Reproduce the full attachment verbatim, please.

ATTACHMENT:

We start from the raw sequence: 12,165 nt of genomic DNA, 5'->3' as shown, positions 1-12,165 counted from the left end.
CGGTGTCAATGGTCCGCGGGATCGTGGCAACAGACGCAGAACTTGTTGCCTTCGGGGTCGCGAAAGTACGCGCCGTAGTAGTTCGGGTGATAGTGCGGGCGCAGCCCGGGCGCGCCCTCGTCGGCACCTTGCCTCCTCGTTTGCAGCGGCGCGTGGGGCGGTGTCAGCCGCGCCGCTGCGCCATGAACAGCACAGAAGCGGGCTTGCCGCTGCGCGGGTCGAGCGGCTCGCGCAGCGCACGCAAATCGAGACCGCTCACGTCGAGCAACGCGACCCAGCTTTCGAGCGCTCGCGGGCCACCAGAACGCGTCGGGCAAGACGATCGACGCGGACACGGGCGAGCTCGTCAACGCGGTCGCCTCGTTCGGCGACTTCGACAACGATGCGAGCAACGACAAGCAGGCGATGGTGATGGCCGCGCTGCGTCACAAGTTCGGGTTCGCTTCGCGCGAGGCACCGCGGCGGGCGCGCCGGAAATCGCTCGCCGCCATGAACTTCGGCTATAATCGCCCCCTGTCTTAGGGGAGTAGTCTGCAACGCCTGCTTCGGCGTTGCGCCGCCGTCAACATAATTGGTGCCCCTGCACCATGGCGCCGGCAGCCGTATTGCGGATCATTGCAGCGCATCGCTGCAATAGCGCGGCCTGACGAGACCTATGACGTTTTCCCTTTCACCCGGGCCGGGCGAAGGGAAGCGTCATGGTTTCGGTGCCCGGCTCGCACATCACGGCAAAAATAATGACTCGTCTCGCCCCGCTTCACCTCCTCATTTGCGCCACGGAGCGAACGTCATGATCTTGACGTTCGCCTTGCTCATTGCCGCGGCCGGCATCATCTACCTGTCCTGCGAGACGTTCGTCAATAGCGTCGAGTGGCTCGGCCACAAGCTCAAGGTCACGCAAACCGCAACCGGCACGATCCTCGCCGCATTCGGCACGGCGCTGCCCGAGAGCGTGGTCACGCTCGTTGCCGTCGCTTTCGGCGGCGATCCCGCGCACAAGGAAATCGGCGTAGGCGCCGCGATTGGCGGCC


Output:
We start from the raw sequence: 12,165 nt of genomic DNA, 5'->3' as shown, positions 1-12,165 counted from the left end.
CGGTGTCAATGGTCCGCGGGATCGTGGCAACAGACGCAGAACTTGTTGCCTTCGGGGTCGCGAAAGTACGCGCCGTAGTAGTTCGGGTGATAGTGCGGGCGCAGCCCGGGCGCGCCCTCGTCGGCACCTTGCCTCCTCGTTTGCAGCGGCGCGTGGGGCGGTGTCAGCCGCGCCGCTGCGCCATGAACAGCACAGAAGCGGGCTTGCCGCTGCGCGGGTCGAGCGGCTCGCGCAGCGCACGCAAATCGAGACCGCTCACGTCGAGCAACGCGACCCAGCTTTCGAGCGCTCGCGGGCCACCAGAACGCGTCGGGCAAGACGATCGACGCGGACACGGGCGAGCTCGTCAACGCGGTCGCCTCGTTCGGCGACTTCGACAACGATGCGAGCAACGACAAGCAGGCGATGGTGATGGCCGCGCTGCGTCACAAGTTCGGGTTCGCTTCGCGCGAGGCACCGCGGCGGGCGCGCCGGAAATCGCTCGCCGCCATGAACTTCGGCTATAATCGCCCCCTGTCTTAGGGGAGTAGTCTGCAACGCCTGCTTCGGCGTTGCGCCGCCGTCAACATAATTGGTGCCCCTGCACCATGGCGCCGGCAGCCGTATTGCGGATCATTGCAGCGCATCGCTGCAATAGCGCGGCCTGACGAGACCTATGACGTTTTCCCTTTCACCCGGGCCGGGCGAAGGGAAGCGTCATGGTTTCGGTGCCCGGCTCGCACATCACGGCAAAAATAATGACTCGTCTCGCCCCGCTTCACCTCCTCATTTGCGCCACGGAGCGAACGTCATGATCTTGACGTTCGCCTTGCTCATTGCCGCGGCCGGCATCATCTACCTGTCCTGCGAGACGTTCGTCAATAGCGTCGAGTGGCTCGGCCACAAGCTCAAGGTCACGCAAACCGCAACCGGCACGATCCTCGCCGCATTCGGCACGGCGCTGCCCGAGAGCGTGGTCACGCTCGTTGCCGTCGCTTTCGGCGGCGATCCCGCGCACAAGGAAATCGGCGTAGGCGCCGCGATTGGCGGCC